In traditional phase tracking solutions, arctangent, sine and cosine functions are necessary, which are quite complicated in hardware implementation. The algorithm presented in (Troya et al., 2007) simplifies the hardware cost significantly compared with the traditional approaches. However, it sacrifies system performance slightly. In (Fan & Choy, 2010b), a novel phase tracking method for UWB is proposed. It not only has low complexity, but also improves the performance.

Considering the condition |αk|<<1 is satisfied with k ∈ [-55, 55], the first order approximation can be made as cos(αk) ≈ 1 and sin(αk) ≈ αk. Then the phase distortion in (35) can be rewritten as

In (42), four parameters are of interests: sinβ_{l}, cosβ_{l}, α sinβ_{l} and α cosβ_{l}. The former two can be easily obtained by

where

Approximating the scaling factor 1/260 to 1/256, which can be easily implemented by 8-bit right-shifting, the parameters of α sinβ_{l} and α cosβ_{l} are given by

(44) |

In the traditional algorithms, although LLS and WLS algorithms have better phase tracking performance than AC, they have very high complexity for practical application. For hardware implementation, AC is in low complexity and moderate phase correction performance. Therefore, the MSE performance of the novel approach for UWB and AC are compared in different phase dostrotion conditions, as shown in Fig. 13. Obviously, the novel phase tracking method for UWB has much better proformance than the traditional AC algorithm. In addition, with the increasing of phase error, the traditional AC algorithm degrades seriously, which is not associated with the novel method.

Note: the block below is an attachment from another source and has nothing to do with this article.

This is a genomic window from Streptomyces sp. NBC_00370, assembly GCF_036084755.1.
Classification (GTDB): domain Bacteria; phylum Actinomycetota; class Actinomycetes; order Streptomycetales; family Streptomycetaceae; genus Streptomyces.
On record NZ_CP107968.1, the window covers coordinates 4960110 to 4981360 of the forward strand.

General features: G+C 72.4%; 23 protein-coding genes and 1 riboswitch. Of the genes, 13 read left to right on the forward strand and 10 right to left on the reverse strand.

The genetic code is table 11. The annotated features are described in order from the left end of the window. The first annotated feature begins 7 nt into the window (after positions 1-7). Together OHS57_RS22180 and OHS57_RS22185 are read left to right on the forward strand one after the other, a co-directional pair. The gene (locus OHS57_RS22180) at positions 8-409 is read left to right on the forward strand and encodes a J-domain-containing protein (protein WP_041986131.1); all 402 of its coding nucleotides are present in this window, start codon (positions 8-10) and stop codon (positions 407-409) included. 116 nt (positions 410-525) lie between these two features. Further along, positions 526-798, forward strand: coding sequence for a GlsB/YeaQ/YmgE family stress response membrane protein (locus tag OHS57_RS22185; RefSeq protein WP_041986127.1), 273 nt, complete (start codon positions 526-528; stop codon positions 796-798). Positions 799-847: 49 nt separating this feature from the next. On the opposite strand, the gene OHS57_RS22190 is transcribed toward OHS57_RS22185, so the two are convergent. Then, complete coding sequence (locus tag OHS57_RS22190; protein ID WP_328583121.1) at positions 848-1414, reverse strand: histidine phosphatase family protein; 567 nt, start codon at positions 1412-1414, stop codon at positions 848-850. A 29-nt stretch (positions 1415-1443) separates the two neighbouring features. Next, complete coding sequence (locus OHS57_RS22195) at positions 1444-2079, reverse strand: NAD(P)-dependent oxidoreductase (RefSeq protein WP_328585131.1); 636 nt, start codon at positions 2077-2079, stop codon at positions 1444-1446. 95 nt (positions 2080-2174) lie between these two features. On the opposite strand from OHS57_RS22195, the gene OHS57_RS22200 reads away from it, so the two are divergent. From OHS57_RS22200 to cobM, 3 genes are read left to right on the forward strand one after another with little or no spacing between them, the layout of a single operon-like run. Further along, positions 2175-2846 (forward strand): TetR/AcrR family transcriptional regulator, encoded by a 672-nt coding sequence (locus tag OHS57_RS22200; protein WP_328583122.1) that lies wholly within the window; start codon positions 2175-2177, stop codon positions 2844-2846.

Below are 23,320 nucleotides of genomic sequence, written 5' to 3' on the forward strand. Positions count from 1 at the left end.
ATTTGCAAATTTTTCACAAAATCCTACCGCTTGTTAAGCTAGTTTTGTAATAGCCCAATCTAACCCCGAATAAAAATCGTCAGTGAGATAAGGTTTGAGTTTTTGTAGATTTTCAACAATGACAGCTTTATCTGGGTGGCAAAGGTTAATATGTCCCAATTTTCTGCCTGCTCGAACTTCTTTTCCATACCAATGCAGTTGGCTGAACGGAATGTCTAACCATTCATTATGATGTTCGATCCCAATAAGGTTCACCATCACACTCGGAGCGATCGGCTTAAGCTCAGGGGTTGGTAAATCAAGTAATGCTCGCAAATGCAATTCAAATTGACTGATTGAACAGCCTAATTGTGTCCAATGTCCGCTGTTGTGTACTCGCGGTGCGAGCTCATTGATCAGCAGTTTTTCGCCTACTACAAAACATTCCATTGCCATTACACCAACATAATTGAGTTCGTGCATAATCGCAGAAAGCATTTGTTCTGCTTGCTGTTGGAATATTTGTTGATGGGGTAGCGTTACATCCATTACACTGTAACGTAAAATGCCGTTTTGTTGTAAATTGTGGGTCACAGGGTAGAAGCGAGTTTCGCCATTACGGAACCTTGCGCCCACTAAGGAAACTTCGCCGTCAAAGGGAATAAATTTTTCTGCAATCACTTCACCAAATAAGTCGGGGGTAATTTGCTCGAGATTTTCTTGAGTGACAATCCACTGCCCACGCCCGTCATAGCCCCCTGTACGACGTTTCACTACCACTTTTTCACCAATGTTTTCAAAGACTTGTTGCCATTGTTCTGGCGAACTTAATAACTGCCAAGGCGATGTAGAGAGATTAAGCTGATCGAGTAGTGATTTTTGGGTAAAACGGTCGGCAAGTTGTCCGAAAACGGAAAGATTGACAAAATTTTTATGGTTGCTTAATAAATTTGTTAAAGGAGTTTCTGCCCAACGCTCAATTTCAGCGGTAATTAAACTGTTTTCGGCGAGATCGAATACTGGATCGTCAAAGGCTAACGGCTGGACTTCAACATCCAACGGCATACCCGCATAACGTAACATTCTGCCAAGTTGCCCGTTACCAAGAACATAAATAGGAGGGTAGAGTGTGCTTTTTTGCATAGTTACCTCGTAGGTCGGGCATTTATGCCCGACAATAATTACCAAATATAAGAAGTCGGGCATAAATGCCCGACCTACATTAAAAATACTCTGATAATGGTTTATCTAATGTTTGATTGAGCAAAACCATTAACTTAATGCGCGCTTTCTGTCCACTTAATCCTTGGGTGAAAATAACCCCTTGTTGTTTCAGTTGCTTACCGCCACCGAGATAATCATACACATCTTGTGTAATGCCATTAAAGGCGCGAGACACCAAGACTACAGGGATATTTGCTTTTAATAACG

### 4.3. Architecture of the phase tracking block

The architecture of phase tracking block with the novel approach for UWB is shown in Fig. 14. The signals after channel equalization are stored in pilots buffer and data buffer separately. Considering that the transmitted pilots are known and have the modulus of one, the phase error vector of the pilots can be derived by multiplying the conjugation of transmitted pilots. As shown in Fig. 14, no arctangent, sine or cosine function appeared, they are replaced by eight complex adders and two complex shifters.

The values of parameters α sinβ_{l} and α cosβ_{l} are very small, so the phase errors contributed by SFO of four parallel data can be approximately thought the same, rewritten as α⌈k/4⌉sinβ_{l} and α⌈k/4⌉cosβ_{l} (⌈k/4⌉∈ [-12, 12]). Calculating the parameters of 4α sinβ_{l} and 4α cosβ_{l} instead of *α sinβ*
_{l} and α cosβ_{l} further simplifies the architecture of phase tracking block.

## 5. Conclusion

This chapter provides a compreshensive review of the algorithms and architectures for timing and frequency synchronization. Although there are many literatures on UWB synchronization techniques, most of them do not take the real application or implementation into account. This chapter introduces three parts of the synchronizaiton progress.

In timing synchroniztion, DT detection scheme improves the detection performance significantly due to the cascaded auto-correlator. Although it meanwhile increases the hardware cost slightly, the optimum architecture of the matched filter with low complexity can save the hardware. In coarse frequency synchronization, the CFO estimation approach can be simplified by shortening the SWL and the sum average over three subbands will compensate the SNR degradation. MTM is proved to be a low cost, low power and high speed approach to implement arctangent, sine and cosine functions compared with other function evaluation techniques. In fine frequency synchronization, a novel phase tracking approach for UWB is proposed for good performance. Additionaly, there is not any arctangent, sine or cosine intensive computation unit appeared and they are replaced by adders and shifters, which indicates that the implementation complexity of the novel phase tracking method is low.

The low compxity and power efficent synchronization techniques provide possibilities of developing the robust, low cost, low power and high speed OFDM-based UWB receiver.